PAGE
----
The Charter conferred no legislative power on the Governor and Council of Prince of Wales' Island or, indeed, on any other individual or institution.[13] The general power to make laws was vested with the Supreme Government of India and the British Parliament.[14] By the East India Company Act 1813 (also known as the Charter Act 1813),[15] Prince of Wales' Island itself had been conferred an extremely limited power to issue regulations relating to duties and taxes it was empowered to levy; pursuant to this power, it issued nine regulations that applied to the Straits Settlements.[16] However, on 20 June 1830 the East India Company reduced the status of Prince of Wales' Island from a Presidency to a Residency.[17] The island thus lost power to legislate for the Straits Settlements, which power was assumed by the Governor General of Bengal. He issued four such regulations applicable to the Straits Settlements.[18]

Upon the downgrading of the Straits Settlements, the offices of Governor and Resident Councillors were abolished. This led Governor Fullerton to conclude that neither he nor the Resident Councillors were empowered any longer to administer justice under the Second Charter. In late 1830, Fullerton closed the courts and dismissed the judicial establishment before leaving for England. This led to legal chaos. Members of the mercantile community were in an uproar as they felt the ensuing confusion and inconvenience of having no local courts would disrupt commercial activity. In Singapore the Deputy Resident Murchison felt compelled to convene a court. However, the Acting Registrar James Loch[19] took the view that the court was illegal, and it was soon closed again. In September 1831 merchants of the Straits Settlements appealed to the British Parliament. By then, the East India Company had already decided that Fullerton had been mistaken. It decided to restore the titles of Governor and Resident Councillor so that these officers could continue to administer justice pursuant to the Charter. On 9 June 1832 the Court of Judicature reopened at Prince of Wales' Island, and disposed of many outstanding cases that had amassed during the two years when the courts were closed.[20]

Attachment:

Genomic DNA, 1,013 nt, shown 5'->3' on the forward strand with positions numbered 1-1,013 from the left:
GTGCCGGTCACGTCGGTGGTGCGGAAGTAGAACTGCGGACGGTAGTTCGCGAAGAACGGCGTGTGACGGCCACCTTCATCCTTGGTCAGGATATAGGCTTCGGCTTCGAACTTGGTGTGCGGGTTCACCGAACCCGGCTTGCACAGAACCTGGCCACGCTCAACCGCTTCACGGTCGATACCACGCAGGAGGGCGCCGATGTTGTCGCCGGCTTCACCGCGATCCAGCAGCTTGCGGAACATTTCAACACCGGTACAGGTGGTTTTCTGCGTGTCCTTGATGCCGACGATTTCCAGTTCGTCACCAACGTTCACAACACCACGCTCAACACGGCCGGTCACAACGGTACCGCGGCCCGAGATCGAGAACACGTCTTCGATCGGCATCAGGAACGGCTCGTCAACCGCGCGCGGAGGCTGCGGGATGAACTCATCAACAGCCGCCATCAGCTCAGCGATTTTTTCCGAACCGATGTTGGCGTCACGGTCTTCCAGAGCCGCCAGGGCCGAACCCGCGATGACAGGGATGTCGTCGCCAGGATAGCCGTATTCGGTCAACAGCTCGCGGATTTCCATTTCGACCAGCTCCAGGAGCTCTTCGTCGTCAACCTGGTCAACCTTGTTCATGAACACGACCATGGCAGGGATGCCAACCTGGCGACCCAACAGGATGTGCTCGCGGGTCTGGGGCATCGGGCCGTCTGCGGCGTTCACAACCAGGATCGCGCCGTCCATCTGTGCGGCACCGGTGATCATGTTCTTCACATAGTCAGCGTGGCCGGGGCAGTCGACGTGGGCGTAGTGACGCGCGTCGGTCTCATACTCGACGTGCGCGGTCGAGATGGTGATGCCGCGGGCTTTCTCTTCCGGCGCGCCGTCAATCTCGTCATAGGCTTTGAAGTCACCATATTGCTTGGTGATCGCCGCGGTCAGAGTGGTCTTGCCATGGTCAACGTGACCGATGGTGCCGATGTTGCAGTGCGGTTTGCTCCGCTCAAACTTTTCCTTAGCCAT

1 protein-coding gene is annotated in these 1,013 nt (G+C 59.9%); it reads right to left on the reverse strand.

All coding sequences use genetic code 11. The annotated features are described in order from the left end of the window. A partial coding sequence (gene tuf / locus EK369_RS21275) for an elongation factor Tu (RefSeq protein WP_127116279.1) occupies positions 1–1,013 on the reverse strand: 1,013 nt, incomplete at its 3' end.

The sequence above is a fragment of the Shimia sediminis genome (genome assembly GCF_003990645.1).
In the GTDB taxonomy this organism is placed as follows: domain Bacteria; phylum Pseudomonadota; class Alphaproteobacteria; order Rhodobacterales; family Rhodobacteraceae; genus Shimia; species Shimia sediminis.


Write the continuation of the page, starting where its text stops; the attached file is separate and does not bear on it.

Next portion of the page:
In 1833, the Government of India Act 1833 (also known as the Charter Act 1833)[21] was passed by the British Parliament for the better government of the East India Company's possessions. Sole legislative power was transferred to the Governor General of India in Council, thus inaugurating the period of Straits Settlements history known as the period of the "Indian Acts".[22]

The Court of Judicature was reorganised by the Third Charter of Justice of 12 August 1855. The Straits Settlements now had two Recorders, one for Prince of Wales' Island, the other for Singapore and Malacca.[23]